Interested in Southern politics? Tired of tacky comments about rednecks and superficial accounts of Dixie culture? Want to read some serious analysis of today's developments in this still peculiar but changing part of the country?
I have too many friends in this business to name a favorite Southern author or select any single "best book" on Southern politics and history. But I will suggest a top 10 list of recent, representative books and offer some advice for readers who want to explore the subject further.
Casual but curious readers might begin with Glenn Feldman, Reading Southern History (2001) and Robert P. Steed and Laurence W. Moreland, Writing Southern Politics (2006). Either of these books is a good start toward stature as a serious South-watcher.
Professional Southologists may want to consider attending the biennial Symposium on Southern Politics at The Citadel in South Carolina. Dozens of Southern specialists gather in Charleston every other year for two days of outstanding panels and related activities; we met last month and will convene again in 2014.
Stocking your bookshelf.
If you want to really dig into the literature on Southern politics and history, here are a few points to consider as you stock your bookshelf.
First, there are lots of intriguing literary gems (and some pure trash) of regional pertinence out there in bookland. You will have to weed through countless publications about Southern food, literature, music, romance, football, ghosts, and other niches of regional culture. Of course, redneck rants and raves will never end. Nor will screeds (pro and con) on Dixie and the "Lost Cause."
Second, there is no shortage of significant analysis from interesting authors, with varying backgrounds, specialized perspectives, and loads of information about Southern political history. The most polished and reliable writers are professional scholars; but political practitioners can provide personal insights and colorful anecdotes lacking in the academic literature.
Third, and expectedly, you'll find that political scientists and historians differ in what and how they write. The former generally emphasize behavioral analysis of voting patterns, partisan change, and public policy outcomes in the contemporary South; the latter like to focus on documentary analysis related to heroic dramas of the past, like the civil war of the 1860s and the civil rights movement of the 1950s-60s.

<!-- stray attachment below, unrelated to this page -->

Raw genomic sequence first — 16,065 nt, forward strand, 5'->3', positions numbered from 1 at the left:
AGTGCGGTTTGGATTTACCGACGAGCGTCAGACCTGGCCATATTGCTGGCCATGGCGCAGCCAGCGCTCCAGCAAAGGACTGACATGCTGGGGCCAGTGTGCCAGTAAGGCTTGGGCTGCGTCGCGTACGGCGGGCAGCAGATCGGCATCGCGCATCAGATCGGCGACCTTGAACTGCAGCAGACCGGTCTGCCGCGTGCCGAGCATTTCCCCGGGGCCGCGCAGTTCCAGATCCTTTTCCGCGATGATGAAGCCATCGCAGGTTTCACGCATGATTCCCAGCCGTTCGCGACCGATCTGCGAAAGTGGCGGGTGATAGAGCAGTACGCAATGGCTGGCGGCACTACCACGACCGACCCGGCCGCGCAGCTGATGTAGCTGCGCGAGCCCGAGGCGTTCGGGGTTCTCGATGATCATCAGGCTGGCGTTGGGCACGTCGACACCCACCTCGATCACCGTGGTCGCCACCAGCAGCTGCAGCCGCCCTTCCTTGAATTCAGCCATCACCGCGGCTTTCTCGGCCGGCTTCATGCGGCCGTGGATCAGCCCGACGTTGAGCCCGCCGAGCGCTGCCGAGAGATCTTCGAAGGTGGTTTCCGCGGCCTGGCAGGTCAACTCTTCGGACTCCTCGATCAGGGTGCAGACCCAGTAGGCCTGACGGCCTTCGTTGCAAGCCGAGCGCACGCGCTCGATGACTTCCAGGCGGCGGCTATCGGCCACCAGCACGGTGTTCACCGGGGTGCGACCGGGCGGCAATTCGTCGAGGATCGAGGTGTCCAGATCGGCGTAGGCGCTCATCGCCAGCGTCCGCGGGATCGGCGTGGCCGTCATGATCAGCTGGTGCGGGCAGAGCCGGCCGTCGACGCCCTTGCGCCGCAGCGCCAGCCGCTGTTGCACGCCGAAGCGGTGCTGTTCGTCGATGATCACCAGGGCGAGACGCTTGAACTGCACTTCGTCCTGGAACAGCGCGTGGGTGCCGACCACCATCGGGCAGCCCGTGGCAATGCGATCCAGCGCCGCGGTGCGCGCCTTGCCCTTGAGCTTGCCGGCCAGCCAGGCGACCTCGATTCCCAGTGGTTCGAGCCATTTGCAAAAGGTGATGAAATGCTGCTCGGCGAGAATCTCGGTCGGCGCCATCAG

Finally, most books about Southern politics/history are written by white authors; and you may sense a difference between how white authors and black authors deal with their subject. In my opinion, white scholars seem to approach their work with dispassionate, academic interest in broad regional developments. African American scholars, on the other hand, tend to be more engaged in racial issues; and they view racism as a continuing national evil rather than a regional and historical curiosity.
Top 10 recommendations.
Here are my top 10 recommendations for recent books representative of solid analysis and/or interesting new perspectives about Southern political history. There are many other excellent books -- and I apologize for not being able to include them -- but I have to limit myself for this post. So, here's my top 10, listed by author.
Earl Black and Merle Black, Divided America (2008). A bold venture for these eminent Southern scholars, who focus on the South as a continuing force in regionally-diverging America.
David Brown and Clive Webb, Race in the American South (2007). A fully-researched and perceptive Southern history from the view of British scholars.
Charles Bullock and Mark Rozell, The New Politics of the Old South (2010). A comprehensive and popular college textbook about the South.
Seth C. McKee, Republican Ascendancy in Southern U.S. House Elections (2009). Sound analysis of partisan realignment in Southern congressional elections.
Charles E. Menifield and Stephen D. Shaffer, Politics in the New South (2006). An empirical analysis of how state legislatures have changed (and have not changed) in the modern South.
Byron E. Shafer and Richard Johnston, The End of Southern Exceptionalism (2006). Documented argument that the South is no longer a distinctly-different subculture of the American nation.
Jason Sokol, There Goes My Everything (2006). Unusual focus on how ordinary white Southerners dealt with the collapse of the segregated South.
J. David Woodard, The New Southern Politics (2008). Broad and interesting discussion of contemporary developments in Southern political history.
I will also be immodest enough to suggest my own recent publications from NewSouth Books: The South's New Racial Politics (2009), and Stealth Reconstruction (2010), the latter co-authored with Dr. Artemesia Stanberry. New Racial Politics tells how today's black and white leaders have learned to live together in a half-way house of racialized politics (based mainly on my own political experience and academic background); Stealth Reconstruction explains how some white and black leaders pushed their region forward from the civil rights movement to a new society through quiet, practical, biracial politics (based on our personal experiences, candid interviews, and extensive research of the literature).
These few selections should give interested citizens a good background for sophisticated discussions about the South. Perhaps, too, if our media folks and political pundits will read the books listed here, they'll have something worthwhile to talk about -- other than rednecks and Dixie -- when covering Southern politics.
Disclosure: I've never made a penny off my books -- but I hope some day to realize a royalty payment from Stealth Reconstruction and The South's New Racial Politics.
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